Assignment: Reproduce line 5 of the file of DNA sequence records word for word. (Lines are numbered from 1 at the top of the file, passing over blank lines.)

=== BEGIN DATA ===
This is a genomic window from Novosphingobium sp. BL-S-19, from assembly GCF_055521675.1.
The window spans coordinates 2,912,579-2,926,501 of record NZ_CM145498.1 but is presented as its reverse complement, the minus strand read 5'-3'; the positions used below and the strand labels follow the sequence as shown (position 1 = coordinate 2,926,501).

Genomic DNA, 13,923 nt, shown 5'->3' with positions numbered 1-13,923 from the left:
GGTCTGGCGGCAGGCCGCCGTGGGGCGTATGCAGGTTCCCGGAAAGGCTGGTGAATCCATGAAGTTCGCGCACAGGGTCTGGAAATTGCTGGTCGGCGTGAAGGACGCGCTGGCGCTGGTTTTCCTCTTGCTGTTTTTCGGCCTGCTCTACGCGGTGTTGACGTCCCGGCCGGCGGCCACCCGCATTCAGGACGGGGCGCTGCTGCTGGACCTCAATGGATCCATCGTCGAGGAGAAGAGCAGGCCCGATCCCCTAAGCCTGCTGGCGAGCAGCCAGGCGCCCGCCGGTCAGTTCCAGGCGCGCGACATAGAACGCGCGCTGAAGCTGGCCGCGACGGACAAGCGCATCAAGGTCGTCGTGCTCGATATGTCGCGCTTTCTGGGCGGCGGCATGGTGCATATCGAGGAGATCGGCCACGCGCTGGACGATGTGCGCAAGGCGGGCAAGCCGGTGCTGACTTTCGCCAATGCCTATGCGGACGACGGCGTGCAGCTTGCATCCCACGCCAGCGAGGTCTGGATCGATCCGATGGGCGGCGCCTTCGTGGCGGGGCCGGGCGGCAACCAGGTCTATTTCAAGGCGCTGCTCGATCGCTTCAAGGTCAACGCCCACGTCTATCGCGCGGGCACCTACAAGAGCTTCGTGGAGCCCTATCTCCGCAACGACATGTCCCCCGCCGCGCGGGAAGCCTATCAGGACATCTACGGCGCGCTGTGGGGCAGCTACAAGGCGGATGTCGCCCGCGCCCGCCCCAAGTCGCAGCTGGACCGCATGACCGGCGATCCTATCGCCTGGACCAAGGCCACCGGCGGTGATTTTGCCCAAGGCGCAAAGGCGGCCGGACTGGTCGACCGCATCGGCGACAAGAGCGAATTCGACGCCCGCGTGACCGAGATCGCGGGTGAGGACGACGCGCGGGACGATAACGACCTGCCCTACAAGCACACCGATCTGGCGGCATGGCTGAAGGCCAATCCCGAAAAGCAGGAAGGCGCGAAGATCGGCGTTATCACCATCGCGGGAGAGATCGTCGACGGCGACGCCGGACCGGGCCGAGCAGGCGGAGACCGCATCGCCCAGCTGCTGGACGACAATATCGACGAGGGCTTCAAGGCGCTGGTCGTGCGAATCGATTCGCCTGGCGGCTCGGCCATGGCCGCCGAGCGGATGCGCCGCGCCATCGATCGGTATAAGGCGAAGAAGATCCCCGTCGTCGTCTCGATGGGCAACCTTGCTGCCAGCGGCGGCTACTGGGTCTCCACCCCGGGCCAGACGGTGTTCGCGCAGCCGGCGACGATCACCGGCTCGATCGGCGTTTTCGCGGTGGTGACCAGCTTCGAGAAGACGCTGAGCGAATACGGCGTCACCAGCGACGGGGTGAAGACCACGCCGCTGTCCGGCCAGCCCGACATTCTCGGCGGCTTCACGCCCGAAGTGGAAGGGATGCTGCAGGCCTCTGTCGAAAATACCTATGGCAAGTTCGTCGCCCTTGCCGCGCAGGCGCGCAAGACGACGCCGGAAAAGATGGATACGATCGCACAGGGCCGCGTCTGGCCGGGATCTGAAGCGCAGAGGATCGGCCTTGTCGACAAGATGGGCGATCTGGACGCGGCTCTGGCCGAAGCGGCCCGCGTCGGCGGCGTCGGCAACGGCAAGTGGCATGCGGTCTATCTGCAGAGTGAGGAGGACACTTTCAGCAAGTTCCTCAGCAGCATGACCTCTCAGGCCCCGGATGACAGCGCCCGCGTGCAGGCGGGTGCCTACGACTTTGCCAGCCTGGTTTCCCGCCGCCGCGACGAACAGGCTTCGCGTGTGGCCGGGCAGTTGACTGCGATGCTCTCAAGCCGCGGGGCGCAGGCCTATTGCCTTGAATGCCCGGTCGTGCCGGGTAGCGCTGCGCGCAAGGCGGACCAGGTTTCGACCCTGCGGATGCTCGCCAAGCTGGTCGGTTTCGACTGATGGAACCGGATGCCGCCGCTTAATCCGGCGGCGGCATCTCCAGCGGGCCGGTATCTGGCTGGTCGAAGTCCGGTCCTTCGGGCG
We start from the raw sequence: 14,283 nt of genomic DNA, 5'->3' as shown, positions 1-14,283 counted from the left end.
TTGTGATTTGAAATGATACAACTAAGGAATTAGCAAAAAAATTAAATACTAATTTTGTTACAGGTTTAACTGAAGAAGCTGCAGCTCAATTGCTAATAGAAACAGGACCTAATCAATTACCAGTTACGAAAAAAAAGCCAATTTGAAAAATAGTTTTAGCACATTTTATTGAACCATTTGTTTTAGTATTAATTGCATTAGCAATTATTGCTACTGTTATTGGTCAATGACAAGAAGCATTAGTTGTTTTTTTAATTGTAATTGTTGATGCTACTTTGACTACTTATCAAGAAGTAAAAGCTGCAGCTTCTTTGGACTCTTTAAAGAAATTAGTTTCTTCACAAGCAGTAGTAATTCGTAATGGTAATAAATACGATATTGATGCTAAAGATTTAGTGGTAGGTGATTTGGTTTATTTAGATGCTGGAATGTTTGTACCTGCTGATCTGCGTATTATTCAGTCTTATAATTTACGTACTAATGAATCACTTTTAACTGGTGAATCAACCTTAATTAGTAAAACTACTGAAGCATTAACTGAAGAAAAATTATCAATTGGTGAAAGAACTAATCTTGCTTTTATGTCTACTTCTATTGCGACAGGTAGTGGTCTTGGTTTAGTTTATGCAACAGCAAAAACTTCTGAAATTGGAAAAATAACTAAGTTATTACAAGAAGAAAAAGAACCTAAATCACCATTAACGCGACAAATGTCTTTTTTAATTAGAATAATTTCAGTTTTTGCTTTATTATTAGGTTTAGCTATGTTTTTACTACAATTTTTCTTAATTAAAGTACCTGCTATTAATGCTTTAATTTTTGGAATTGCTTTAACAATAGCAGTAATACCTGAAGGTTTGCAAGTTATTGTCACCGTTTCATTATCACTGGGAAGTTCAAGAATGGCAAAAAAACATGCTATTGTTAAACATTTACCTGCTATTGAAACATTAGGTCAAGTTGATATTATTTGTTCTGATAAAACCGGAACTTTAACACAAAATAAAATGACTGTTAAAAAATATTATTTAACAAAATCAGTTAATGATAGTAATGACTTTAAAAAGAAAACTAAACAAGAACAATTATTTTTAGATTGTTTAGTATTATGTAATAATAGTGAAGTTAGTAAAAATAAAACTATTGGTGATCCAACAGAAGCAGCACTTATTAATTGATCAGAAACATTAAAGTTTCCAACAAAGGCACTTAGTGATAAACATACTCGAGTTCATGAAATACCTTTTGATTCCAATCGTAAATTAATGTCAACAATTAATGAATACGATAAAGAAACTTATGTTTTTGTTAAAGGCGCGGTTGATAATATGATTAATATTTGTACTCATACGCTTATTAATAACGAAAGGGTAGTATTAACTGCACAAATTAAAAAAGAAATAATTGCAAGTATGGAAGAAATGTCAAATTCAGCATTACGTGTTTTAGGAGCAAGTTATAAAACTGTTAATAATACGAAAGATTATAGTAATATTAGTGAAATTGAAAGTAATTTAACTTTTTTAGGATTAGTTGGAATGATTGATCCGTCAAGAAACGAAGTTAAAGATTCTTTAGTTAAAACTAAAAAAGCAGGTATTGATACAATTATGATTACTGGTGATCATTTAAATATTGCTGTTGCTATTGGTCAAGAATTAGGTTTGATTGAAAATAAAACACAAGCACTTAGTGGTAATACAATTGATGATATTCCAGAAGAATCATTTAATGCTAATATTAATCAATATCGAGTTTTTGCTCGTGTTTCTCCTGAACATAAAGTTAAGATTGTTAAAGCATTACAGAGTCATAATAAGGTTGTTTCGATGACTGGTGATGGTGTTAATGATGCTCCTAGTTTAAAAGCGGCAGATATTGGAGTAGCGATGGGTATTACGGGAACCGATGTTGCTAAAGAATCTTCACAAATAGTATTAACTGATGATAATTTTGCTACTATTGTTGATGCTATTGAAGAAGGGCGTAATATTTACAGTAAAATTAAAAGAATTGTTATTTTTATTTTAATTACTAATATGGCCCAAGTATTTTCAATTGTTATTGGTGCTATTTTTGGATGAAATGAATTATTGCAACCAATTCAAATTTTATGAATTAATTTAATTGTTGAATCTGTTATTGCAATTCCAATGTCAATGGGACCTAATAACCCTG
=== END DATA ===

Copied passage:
We start from the raw sequence: 14,283 nt of genomic DNA, 5'->3' as shown, positions 1-14,283 counted from the left end.